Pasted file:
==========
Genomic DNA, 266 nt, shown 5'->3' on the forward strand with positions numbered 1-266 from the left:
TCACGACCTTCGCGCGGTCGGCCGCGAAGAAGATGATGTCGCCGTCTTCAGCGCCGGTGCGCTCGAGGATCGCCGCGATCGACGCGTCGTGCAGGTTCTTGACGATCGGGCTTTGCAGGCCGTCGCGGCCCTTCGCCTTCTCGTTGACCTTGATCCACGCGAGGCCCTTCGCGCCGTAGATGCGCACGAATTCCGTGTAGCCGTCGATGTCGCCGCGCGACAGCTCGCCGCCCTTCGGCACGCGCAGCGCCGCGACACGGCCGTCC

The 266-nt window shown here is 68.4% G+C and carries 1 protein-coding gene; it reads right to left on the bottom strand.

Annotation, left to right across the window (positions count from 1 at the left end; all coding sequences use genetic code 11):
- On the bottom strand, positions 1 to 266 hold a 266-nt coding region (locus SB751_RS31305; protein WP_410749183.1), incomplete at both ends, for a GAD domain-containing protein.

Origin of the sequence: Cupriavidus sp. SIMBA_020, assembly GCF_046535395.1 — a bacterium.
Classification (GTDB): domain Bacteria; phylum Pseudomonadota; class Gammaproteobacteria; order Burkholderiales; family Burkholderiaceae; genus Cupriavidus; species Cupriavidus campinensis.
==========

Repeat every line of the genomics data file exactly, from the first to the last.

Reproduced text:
Genomic DNA, 266 nt, shown 5'->3' on the forward strand with positions numbered 1-266 from the left:
TCACGACCTTCGCGCGGTCGGCCGCGAAGAAGATGATGTCGCCGTCTTCAGCGCCGGTGCGCTCGAGGATCGCCGCGATCGACGCGTCGTGCAGGTTCTTGACGATCGGGCTTTGCAGGCCGTCGCGGCCCTTCGCCTTCTCGTTGACCTTGATCCACGCGAGGCCCTTCGCGCCGTAGATGCGCACGAATTCCGTGTAGCCGTCGATGTCGCCGCGCGACAGCTCGCCGCCCTTCGGCACGCGCAGCGCCGCGACACGGCCGTCC

The 266-nt window shown here is 68.4% G+C and carries 1 protein-coding gene; it reads right to left on the bottom strand.

Annotation, left to right across the window (positions count from 1 at the left end; all coding sequences use genetic code 11):
- On the bottom strand, positions 1 to 266 hold a 266-nt coding region (locus SB751_RS31305; protein WP_410749183.1), incomplete at both ends, for a GAD domain-containing protein.

Origin of the sequence: Cupriavidus sp. SIMBA_020, assembly GCF_046535395.1 — a bacterium.
Classification (GTDB): domain Bacteria; phylum Pseudomonadota; class Gammaproteobacteria; order Burkholderiales; family Burkholderiaceae; genus Cupriavidus; species Cupriavidus campinensis.